Stevie thinks she and Martin have the perfect marriage. Their gay teenage son, Billy, thinks he has the perfect parents. Lately, however, Martin hasn't been himself. He's fallen in love, he confides to his closest friend. But the other woman isn't a woman. It is, well, a goat.
A play about taboos and the limits of tolerance, Edward Albee's The Goat or, Who Is Sylvia? is receiving a solid, serious Baltimore premiere at Mobtown Players. With the exception of some physical details - particularly the large, important prop at the end - this is an adept, thoughtful handling of a difficult play.
Under Alex Willis' direction, Vicki Margolis and Michael Sullivan credibly suggest a long-married couple. Though Margolis' portrayal of Stevie initially feels a bit forced, Sullivan plays Martin with the remoteness of a man who has so thoroughly lost his way, he doesn't realize he's lost.
But Martin, an award-winning architect, cannot be taken lightly, and Sullivan imbues him with gravity. Like a building Martin might design, his family's stability is built on a firm foundation. But he fails to realize how dangerous it is to shake the bedrock.
Nor is the play merely about a specific family. As in Albee's Who's Afraid of Virginia Woolf? or The American Dream, the characters reflect societal attitudes.
It is the representative of the younger generation, Billy (given a first-rate depiction by Michael Coene), who eventually responds with the most maturity, drawing on the wellspring of love his parents have given him. Also notable is the portrayal of Martin's outraged friend by Mark Squirek, who lets us see the toll the character's indignation takes on him.
In Albee's A Delicate Balance, an unnamed fear unhinges a family and their close friends. In The Goat, the fear has a name, but to most - and especially Stevie - it's unfathomable.
"We think we can handle ... whatever comes along, but we don't know, do we!" she says. The Goat asks whether the unthinkable is also unforgivable - then dares us to decide for ourselves.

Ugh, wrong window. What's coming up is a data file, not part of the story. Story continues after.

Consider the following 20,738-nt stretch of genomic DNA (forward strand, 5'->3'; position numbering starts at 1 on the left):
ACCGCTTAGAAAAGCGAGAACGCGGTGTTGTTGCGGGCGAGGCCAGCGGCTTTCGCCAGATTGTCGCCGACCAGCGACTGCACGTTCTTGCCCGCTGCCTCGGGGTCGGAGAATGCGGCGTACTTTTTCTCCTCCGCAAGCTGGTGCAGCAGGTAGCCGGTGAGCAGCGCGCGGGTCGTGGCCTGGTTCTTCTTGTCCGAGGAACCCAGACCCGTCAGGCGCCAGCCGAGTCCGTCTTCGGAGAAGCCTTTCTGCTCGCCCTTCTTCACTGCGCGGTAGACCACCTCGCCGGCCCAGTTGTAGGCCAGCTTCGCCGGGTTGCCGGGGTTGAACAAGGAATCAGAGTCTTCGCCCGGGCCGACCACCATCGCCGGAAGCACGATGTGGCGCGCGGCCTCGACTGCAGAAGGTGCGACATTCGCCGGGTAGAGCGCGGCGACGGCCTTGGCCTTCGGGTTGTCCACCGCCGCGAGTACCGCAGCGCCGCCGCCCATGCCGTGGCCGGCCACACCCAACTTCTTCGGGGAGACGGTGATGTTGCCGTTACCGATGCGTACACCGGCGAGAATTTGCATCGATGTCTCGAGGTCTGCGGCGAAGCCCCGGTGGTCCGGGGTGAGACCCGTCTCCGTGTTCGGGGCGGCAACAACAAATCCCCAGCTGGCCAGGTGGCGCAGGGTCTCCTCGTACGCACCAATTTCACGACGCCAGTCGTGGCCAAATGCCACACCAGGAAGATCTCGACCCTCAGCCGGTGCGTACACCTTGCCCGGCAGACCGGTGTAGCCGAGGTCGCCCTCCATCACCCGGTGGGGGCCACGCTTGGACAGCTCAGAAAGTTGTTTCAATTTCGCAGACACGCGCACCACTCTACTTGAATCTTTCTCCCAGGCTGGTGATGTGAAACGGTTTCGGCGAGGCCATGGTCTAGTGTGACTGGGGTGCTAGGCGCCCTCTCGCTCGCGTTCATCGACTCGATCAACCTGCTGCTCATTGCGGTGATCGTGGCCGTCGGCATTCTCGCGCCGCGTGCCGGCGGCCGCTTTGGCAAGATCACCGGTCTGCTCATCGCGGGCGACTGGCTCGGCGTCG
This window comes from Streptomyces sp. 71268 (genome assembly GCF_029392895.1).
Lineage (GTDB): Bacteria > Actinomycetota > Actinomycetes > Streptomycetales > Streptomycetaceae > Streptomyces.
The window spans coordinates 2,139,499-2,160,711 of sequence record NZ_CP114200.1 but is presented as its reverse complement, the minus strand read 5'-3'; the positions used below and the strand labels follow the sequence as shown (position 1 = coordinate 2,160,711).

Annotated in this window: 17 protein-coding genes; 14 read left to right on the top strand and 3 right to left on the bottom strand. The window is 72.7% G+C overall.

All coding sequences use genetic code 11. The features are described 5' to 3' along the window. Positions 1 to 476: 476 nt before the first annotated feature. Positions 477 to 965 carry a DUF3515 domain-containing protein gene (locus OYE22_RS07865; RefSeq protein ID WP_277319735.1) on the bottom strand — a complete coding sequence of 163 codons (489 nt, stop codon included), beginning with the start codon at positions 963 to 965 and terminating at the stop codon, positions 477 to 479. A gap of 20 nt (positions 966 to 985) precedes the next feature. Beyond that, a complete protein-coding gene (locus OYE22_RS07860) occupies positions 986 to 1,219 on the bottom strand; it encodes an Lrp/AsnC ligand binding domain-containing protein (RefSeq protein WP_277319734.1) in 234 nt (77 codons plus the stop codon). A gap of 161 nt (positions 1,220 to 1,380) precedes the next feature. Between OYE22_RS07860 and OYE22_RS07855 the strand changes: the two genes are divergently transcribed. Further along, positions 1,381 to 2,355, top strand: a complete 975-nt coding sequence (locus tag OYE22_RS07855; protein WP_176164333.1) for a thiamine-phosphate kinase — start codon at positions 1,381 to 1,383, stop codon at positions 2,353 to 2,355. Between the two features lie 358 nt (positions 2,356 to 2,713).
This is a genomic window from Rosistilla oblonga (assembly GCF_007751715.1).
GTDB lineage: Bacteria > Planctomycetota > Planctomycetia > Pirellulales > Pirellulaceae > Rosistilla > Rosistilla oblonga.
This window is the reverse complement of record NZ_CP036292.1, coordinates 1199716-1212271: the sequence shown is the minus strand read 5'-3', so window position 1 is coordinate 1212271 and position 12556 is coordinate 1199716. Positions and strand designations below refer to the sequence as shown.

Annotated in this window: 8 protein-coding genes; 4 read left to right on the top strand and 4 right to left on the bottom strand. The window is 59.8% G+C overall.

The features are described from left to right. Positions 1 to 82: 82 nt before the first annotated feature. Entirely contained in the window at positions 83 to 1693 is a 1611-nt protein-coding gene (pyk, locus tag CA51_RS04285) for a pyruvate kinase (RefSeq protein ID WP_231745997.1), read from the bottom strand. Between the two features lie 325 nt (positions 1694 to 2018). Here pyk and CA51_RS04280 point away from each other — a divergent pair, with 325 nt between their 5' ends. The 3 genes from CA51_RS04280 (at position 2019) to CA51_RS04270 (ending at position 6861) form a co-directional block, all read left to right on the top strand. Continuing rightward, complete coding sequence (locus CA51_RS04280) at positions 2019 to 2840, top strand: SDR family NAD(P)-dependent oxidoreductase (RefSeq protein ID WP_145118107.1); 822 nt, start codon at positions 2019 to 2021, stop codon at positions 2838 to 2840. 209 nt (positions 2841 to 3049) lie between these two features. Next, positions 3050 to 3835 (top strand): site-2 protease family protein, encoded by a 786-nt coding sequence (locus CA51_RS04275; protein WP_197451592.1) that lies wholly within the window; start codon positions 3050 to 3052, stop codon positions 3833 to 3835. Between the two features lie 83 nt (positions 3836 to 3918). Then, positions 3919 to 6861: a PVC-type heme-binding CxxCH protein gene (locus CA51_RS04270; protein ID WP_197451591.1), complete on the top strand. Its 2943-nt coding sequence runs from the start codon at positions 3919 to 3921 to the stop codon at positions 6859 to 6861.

The Goat continues through Oct. 21 at Mobtown, 3600 Clipper Mill Road. Tickets are $12. (Adult content and strong language.) Call 410-467-3057 or visit mobtownplayers.com.
Center Stage's production of Chekhov's Three Sisters has now had three Olgas (the eldest sister). Stacy Ross, the theater's original Olga, injured her back before the Oct. 4 matinee. Four performances were canceled before the theater - which does not use understudies - brought in Mhari Sandoval, who performed, script in hand, over the weekend. This week, Olga is being played by Lise Bruneau, a veteran of four Center Stage productions. Ross is expected to return later in the run.
In other Center Stage news, Motti Lerner's The Murder of Isaac, which made its American premiere at the theater last season, will receive a staged reading Oct. 30 in New York as part of the Public Theater's Now Work Now! series. Center Stage's cast members will reprise their roles under Irene Lewis' direction.
Etta may have been the shy member of the art-collecting Cone sisters, but Vivienne Shub's portrayal of Etta in The Cone Sister (scripted by Shub's own sister, Naomi Greenberg-Slovin) has been such a hit, Everyman Theatre has added six performances - Jan. 28-30 and Feb. 4-6 at 7:30 p.m. Tickets are $20. Call 410-752-2208 or go to everymantheatre.org.